The prohibition of social media would be detrimental to culturally diverse teenagers’ well-being

The prohibition of social media would be detrimental to culturally diverse teenagers' well-being

There is currently a bipartisan effort from state and federal governments in Australia to implement laws that would prohibit young people under the age of 16 from accessing social media platforms. The reasoning behind this push is the concern that minors are being exposed to harmful or inappropriate content online.

In conjunction with this proposed reform, the federal government plans to pilot “age assurance” technologies. These tools for age verification range from uploading identification documents to the use of biometric face-scanning technologies. However, many of these methods come with their own set of problems, including privacy risks.

Research conducted both overseas and in Australia has already raised concerns about the potential negative effects of implementing a social media ban. Australian research has specifically highlighted the importance of social media for young people’s right to access information and participate in society. However, little attention has been given to the potential impact of the ban on marginalized young people within the community.

Our research focused on culturally diverse young people aged 13-18, as well as educators and policymakers in New South Wales and Victoria. In our forthcoming study, we discovered that young people who have migrated to Australia or have parents or grandparents who migrated are proficient users of social media. They utilize these platforms to connect with their culture and community, express their opinions on relevant issues, and address digital and social harms.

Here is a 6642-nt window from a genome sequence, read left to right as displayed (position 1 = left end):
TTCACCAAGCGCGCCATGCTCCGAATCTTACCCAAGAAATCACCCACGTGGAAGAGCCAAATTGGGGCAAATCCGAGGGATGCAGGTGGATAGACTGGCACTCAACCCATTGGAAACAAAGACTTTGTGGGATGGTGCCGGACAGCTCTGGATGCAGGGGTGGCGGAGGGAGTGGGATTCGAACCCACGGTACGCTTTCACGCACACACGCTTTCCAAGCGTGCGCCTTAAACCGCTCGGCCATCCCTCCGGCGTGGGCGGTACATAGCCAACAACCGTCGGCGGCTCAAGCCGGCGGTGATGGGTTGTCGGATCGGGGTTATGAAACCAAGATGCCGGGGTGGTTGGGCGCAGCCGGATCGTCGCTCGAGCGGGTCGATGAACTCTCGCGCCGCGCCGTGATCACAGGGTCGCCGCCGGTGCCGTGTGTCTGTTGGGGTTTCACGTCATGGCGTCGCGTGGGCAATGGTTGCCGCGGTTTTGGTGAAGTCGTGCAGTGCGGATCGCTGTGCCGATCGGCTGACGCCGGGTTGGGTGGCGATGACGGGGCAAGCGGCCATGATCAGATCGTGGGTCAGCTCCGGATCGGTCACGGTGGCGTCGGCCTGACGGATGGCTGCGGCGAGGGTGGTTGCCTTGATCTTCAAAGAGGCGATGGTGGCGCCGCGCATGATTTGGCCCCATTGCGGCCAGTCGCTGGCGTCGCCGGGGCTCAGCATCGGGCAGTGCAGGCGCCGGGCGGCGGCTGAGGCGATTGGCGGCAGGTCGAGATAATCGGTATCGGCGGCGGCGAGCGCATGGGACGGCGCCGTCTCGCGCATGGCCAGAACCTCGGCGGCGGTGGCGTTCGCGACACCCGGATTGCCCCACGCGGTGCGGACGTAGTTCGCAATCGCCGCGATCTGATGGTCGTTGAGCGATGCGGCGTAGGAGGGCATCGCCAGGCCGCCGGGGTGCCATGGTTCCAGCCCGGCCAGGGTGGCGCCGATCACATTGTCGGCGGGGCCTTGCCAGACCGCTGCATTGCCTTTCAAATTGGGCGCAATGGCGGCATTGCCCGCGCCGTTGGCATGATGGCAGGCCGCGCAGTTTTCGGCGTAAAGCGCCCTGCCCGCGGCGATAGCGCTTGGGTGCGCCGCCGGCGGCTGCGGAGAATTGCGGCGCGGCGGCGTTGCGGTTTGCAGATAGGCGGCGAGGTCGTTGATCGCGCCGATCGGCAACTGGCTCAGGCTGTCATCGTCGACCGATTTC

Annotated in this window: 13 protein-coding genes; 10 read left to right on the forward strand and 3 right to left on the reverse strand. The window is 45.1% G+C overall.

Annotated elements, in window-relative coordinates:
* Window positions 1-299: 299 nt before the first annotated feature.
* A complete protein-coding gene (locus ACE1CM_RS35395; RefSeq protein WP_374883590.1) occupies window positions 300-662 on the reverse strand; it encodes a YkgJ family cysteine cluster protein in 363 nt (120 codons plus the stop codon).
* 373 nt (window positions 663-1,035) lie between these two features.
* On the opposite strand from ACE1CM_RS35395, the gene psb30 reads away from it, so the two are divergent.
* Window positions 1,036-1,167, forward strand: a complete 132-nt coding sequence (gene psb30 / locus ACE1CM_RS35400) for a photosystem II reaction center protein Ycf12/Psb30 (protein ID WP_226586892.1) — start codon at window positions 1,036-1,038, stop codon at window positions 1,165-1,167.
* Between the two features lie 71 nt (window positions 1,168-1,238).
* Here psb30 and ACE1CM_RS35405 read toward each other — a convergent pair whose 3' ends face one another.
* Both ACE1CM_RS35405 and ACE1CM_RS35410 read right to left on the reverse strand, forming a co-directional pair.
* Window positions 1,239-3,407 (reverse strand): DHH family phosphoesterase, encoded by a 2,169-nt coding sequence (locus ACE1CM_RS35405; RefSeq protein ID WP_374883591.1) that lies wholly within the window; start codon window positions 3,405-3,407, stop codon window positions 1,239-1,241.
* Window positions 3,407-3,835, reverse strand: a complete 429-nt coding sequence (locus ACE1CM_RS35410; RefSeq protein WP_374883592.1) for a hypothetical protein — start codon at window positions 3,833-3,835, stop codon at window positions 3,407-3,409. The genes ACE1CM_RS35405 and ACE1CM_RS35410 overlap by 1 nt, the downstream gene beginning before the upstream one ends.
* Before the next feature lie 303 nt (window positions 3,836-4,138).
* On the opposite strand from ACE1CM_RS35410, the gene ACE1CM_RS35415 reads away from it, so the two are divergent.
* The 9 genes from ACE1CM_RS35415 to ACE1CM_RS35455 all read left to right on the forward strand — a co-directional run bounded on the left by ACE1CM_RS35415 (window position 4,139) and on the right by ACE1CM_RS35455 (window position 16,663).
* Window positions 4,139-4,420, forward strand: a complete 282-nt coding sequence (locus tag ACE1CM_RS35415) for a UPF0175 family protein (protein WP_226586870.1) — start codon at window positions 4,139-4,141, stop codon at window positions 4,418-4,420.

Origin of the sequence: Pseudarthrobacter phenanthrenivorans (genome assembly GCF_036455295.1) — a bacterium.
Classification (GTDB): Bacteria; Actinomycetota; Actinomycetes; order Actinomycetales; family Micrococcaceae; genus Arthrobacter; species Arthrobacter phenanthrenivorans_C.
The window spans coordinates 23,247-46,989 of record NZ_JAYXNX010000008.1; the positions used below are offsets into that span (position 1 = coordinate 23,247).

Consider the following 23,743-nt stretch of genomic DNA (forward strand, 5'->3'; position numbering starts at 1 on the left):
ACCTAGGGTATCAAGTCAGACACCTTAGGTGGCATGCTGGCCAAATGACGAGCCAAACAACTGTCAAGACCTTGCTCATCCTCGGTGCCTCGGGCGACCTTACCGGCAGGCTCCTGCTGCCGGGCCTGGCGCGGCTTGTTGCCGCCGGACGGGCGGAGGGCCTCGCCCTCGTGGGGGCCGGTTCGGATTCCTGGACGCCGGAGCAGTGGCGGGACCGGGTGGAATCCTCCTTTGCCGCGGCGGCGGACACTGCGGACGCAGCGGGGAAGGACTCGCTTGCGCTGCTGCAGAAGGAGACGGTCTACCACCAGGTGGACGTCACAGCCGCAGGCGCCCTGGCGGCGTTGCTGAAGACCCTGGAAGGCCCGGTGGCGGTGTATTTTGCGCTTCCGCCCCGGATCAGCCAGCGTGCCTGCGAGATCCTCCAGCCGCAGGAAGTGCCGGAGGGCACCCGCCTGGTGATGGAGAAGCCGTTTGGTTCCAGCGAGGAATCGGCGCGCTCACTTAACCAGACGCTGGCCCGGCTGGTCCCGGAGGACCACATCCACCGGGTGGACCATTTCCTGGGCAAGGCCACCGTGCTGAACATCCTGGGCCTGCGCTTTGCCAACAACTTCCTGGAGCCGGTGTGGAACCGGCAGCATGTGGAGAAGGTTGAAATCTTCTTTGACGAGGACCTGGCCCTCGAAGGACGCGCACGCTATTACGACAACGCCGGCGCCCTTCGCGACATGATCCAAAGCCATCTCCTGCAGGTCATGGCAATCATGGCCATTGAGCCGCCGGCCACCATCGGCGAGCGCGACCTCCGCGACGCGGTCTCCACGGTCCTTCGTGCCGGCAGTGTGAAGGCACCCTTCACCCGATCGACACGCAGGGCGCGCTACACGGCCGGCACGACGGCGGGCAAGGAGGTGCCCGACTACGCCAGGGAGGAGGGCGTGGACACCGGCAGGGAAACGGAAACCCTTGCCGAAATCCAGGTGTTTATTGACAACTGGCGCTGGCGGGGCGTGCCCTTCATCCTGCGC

Similar to the ongoing debates surrounding the social media ban, our research also revealed a disconnect between how adults and culturally diverse youths perceive the role of digital and social media in young people’s lives. There is also a difference of opinion regarding how to create safer online environments.

Educators and policymakers in our study believed that young people from certain communities are more vulnerable to social harms associated with accessing inappropriate content. Therefore, these adults advocated for increased parental controls and limitations on social media usage. On the other hand, the young people in our study argued that social media allows them to fulfill responsibilities beyond personal safety. These responsibilities include connecting with family and friends, learning about different cultures, engaging in activism and advocacy against hate and racism, and fostering positive online communities.

It is important to note that social media engagement for young people is not always public and vocal. They also participate in quieter acts focused on finding information and building supportive communities through moderation and respectful dialogue. This highlights the need to move beyond viewing social media solely as a source of harm for young people.

By banning young people’s access to social media, we risk denying them agency, ignoring their capabilities, and hindering their skillful navigation of these platforms. Our study demonstrated that young people have a sense of social responsibility to raise their voices against collective harms and to learn the tools and skills necessary to combat toxic online cultures. Banning their access to social media would result in the loss of these valuable skills.

Therefore, we argue that age-based social media bans would have unintended consequences and harms, such as silencing diverse voices critical to building safer digital communities and societies. It is crucial to consider the perspectives and experiences of culturally diverse young people when formulating policies related to social media usage.